Political map of South & Southwest Asia on 28 Nov 1920 (Anglo-French Overreach: Turkish-Armenian War), showing the following events: Overthrow of the Emirate of Bukhara; Turkish-Armenian War; Treaty of Seeb.

Turkish-Armenian War

Anglo-French Overreach

Southern Asia 1920.1128

Turkish-Armenian War

Indian independence movement, Turkish war of independence, Middle East transformed (28 November 1920)

Historical Map of South & Southwest Asia

The Treaty of Sevres granted Armenia a large swathe of eastern Anatolia as reparation for the Ottoman Empire's persecution of the Armenians during World War I. However this territory was now under the control of the Turkish Nationalists, who invaded the Republic of Armenia itself in September. Facing the prospect of Turkish occupation, the Armenians were forced to renounce their claims under Sevres on December 3. The following day, Soviet troops, who were already invading from Azerbaijan, entered Yerevan, bringing Armenia's independence to an end.


Changes to the map 10 August 1920 - 28 November 1920

Turkish-Armenian War: Turkey has invaded Armenia, capturing Kars and Alexandropol. In eastern Armenia, the Soviets are in occupation of the disputed area between Armenia and Azerbaijan and beginning their movement into the Armenian heartland.

Greco-Turkish War: The Greeks have begun their next big push into Turkey, occupying Usak and Afyonkarahisar. At home, however, the Greek government has been undermined when King Alexander dies from a pet monkey bite and Prime Minister Venizelos falls from power.

Franco-Turkish War: The French have been forced to evacuate Saimbeyli and much of Cilicia in the face of Turkish Nationalist advances.

Jordan: The British have persuaded the Jordanian sheikdoms to accept their protection.

Bukhara: The Soviet have invaded Bukhara and helped create the Bukharan People's Soviet Republic, but the forces of the Emirate fight on in the southeast.

British Protectorates in the Persian Gulf

The British Residency of the Persian Gulf maintains British India influence in a number of Gulf states. These states are nominally independent - and shown as such in most atlases from the period - but have all signed treaties guaranteeing British control over their foreign affairs.

The Sultanate of Muscat and Oman is the only one of these states with significant international relations, having obtained trade agreements with the US and France before it signed its treaty with Britain. Maps of the time often show Trucial Oman and even Qatar as regions of Oman.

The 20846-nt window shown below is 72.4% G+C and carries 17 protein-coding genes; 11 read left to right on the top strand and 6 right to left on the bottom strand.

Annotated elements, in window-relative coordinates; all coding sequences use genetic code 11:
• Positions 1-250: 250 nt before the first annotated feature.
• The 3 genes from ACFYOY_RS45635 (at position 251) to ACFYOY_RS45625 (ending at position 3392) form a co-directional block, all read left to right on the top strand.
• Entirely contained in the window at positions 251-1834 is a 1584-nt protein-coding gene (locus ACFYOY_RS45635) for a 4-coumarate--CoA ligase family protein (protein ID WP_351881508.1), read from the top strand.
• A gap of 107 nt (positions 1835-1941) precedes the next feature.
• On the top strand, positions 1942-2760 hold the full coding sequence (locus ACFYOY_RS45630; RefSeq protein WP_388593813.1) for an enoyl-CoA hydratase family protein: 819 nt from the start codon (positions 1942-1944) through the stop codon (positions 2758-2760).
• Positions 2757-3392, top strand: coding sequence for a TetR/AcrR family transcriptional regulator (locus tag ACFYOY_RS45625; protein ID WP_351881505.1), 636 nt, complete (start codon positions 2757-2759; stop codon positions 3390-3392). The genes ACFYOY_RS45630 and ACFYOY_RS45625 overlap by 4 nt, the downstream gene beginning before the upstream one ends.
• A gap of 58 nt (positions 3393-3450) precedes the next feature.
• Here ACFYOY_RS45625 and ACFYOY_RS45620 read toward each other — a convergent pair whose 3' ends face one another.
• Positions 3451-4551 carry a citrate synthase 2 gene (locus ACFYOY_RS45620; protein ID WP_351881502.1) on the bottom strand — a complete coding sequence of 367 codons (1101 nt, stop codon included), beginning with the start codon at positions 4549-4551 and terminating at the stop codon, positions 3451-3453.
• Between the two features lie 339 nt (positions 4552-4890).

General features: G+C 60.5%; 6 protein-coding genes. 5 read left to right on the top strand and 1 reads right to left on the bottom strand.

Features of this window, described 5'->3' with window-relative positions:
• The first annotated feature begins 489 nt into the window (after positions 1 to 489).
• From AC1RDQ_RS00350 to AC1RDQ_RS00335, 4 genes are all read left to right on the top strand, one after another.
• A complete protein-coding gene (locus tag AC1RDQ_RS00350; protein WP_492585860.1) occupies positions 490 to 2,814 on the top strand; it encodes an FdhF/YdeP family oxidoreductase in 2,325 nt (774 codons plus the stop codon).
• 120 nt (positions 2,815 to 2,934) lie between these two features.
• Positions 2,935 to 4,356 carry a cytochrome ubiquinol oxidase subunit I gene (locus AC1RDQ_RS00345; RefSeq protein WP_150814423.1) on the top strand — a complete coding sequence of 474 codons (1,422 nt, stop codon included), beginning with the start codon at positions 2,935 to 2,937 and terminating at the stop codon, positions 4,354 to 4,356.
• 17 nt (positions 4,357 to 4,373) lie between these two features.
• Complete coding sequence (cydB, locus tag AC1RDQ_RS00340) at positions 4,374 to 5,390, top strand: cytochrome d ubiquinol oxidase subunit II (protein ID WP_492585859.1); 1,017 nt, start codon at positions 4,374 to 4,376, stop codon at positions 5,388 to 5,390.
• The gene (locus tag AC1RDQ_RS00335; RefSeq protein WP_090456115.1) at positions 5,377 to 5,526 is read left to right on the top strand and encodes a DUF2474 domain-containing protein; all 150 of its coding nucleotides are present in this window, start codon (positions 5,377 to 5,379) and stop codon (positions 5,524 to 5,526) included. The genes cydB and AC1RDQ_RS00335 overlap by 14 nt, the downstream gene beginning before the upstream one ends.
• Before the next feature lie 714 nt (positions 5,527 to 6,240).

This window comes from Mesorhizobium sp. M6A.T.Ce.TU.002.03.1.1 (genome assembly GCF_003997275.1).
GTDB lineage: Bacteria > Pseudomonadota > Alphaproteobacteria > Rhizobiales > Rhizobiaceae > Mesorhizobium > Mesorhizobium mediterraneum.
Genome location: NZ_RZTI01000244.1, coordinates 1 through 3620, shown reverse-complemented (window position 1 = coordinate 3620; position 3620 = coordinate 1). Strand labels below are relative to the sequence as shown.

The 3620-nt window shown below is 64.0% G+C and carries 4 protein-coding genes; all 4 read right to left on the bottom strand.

Trucial Oman is the region to the west of Oman which collectively signed treaties with Britain. The sheikhdoms of this region are often called the Trucial States, and will become the United Arab Emirates. However at this time they have little unity, with no regional council until 1952.

Indian Empire

The British Indian Empire, also known as the British Raj, is comprised of a complex of presidencies, provinces, protectorates, and agencies. Only the top level subdivisions are shown here.

The area under direct British rule is known as British India and made up of presidencies and provinces - a presidency simply being the name for an older province.

Outside British India, but often included within the sphere of the presidencies/provinces, are the hundreds of protectorates or 'princely states'. These are indirectly ruled states, the largest being Hyderabad, Kashmir, and Mysore. The others are either collected into agencies - which may in turn contain other smaller agencies - or fall under the sway of the provinces.

Main Events

Overthrow of the Emirate of Bukhara

Red Army troops from Soviet Russia, led by Mikhail Frunze, attack Bukhara, capital of the Emirate of Bukhara, with the support of Young Bukharan activists. On 31 August, Emir Alim Khan flees to Dushanbe in eastern Bukhara, where a rival Emirate is set up. The Emir's citadel in Bukhara falls to the Red Army two days later, leading to the proclamation of the Bukharan People's Soviet Republic the following month.

Turkish-Armenian War

Turkish Nationalist forces cross into the Republic of Armenia in a surprise offensive, capturing Kars by the end of October and Alexandropol on 7 November. With their capital of Yerevan under threat and Soviet Russians invading from Azerbaijan, the Armenians sues for peace. At the Treaty of Alexandropol on December 3 they agree to cede Kars to Turkey and renounce their claims to Wilsonian Armenia.

Treaty of Seeb

The Sultanate of Muscat and Oman, under Sultan Taimur bin Feisal, signs the Treaty of Seeb with the Imamate of Oman, recognizing the autonomy of the Imamate within Muscat and Oman. The Treaty eases tensions between the two polities and allows Britain to withdraw its garrison from Oman.

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